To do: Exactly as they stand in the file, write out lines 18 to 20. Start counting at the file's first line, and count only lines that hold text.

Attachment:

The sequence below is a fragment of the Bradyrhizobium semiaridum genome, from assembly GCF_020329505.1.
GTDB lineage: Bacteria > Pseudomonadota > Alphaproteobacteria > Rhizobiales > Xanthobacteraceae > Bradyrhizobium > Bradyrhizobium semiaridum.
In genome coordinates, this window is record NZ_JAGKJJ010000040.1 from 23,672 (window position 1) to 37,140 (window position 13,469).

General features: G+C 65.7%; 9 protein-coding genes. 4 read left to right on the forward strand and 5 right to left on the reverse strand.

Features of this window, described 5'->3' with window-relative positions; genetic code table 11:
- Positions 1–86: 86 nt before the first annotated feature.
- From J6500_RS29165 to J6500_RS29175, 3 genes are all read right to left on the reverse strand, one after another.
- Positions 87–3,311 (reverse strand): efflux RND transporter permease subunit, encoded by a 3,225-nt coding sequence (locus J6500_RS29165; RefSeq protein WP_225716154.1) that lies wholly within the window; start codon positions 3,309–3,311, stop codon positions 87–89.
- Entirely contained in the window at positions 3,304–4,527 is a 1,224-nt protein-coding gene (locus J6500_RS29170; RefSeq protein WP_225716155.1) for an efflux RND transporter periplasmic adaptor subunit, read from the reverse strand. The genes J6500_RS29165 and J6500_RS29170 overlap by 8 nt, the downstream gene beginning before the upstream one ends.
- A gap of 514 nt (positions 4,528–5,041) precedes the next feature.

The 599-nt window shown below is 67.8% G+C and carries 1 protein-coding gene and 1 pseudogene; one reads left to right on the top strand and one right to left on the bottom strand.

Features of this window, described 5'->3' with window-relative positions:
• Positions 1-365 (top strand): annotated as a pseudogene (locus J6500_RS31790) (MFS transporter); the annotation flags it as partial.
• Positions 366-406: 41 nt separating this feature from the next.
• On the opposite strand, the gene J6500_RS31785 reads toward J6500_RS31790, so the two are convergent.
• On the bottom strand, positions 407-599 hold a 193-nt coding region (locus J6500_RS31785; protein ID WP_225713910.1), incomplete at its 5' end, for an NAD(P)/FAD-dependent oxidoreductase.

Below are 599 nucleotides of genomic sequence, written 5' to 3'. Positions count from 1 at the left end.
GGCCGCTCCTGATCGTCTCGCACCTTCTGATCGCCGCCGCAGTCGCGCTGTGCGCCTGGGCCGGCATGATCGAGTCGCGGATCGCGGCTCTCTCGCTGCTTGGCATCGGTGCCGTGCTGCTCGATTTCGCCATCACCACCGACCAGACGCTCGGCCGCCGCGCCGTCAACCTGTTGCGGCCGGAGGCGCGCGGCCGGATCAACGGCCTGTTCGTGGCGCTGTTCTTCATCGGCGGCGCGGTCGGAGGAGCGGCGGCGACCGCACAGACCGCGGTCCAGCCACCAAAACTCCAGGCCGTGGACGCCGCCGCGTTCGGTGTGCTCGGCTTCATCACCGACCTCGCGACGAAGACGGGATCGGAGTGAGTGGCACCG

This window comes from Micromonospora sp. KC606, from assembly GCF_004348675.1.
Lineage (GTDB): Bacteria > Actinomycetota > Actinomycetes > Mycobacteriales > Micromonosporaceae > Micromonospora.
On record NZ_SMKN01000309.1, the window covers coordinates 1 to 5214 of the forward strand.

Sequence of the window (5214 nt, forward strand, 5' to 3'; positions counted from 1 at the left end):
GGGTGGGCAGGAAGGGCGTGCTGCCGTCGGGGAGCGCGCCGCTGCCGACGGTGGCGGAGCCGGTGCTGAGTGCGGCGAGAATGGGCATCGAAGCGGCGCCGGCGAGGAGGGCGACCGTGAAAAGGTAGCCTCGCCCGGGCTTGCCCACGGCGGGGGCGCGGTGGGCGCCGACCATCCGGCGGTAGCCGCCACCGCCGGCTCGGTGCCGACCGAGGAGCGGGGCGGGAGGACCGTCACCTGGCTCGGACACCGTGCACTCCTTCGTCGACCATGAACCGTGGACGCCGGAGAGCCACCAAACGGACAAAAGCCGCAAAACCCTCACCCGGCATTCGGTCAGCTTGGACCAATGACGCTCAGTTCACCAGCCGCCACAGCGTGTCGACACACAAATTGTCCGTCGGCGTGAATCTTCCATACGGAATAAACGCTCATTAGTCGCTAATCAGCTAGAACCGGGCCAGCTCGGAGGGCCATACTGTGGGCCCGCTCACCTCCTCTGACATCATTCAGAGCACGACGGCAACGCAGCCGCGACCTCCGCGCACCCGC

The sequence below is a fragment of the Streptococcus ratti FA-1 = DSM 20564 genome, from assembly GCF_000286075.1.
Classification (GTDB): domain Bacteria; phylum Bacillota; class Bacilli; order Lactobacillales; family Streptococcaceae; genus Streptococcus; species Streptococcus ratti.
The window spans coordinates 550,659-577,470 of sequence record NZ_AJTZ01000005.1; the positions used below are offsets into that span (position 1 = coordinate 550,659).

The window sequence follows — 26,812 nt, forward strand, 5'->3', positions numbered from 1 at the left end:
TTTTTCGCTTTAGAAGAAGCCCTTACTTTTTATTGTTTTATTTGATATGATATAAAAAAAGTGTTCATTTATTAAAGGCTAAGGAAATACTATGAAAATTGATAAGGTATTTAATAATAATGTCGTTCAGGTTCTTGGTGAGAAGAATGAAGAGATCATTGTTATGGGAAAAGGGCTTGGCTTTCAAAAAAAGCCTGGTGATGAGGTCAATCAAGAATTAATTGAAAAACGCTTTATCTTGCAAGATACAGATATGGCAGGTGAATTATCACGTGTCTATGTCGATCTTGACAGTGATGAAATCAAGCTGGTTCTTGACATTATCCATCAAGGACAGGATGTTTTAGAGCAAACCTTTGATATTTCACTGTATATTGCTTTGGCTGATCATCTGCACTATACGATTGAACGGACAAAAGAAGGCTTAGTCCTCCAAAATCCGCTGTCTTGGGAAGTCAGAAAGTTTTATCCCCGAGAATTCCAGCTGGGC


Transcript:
GGCCGCTCCTGATCGTCTCGCACCTTCTGATCGCCGCCGCAGTCGCGCTGTGCGCCTGGGCCGGCATGATCGAGTCGCGGATCGCGGCTCTCTCGCTGCTTGGCATCGGTGCCGTGCTGCTCGATTTCGCCATCACCACCGACCAGACGCTCGGCCGCCGCGCCGTCAACCTGTTGCGGCCGGAGGCGCGCGGCCGGATCAACGGCCTGTTCGTGGCGCTGTTCTTCATCGGCGGCGCGGTCGGAGGAGCGGCGGCGACCGCACAGACCGCGGTCCAGCCACCAAAACTCCAGGCCGTGGACGCCGCCGCGTTCGGTGTGCTCGGCTTCATCACCGACCTCGCGACGAAGACGGGATCGGAGTGAGTGGCACCG

This window comes from Micromonospora sp. KC606, from assembly GCF_004348675.1.
Lineage (GTDB): Bacteria > Actinomycetota > Actinomycetes > Mycobacteriales > Micromonosporaceae > Micromonospora.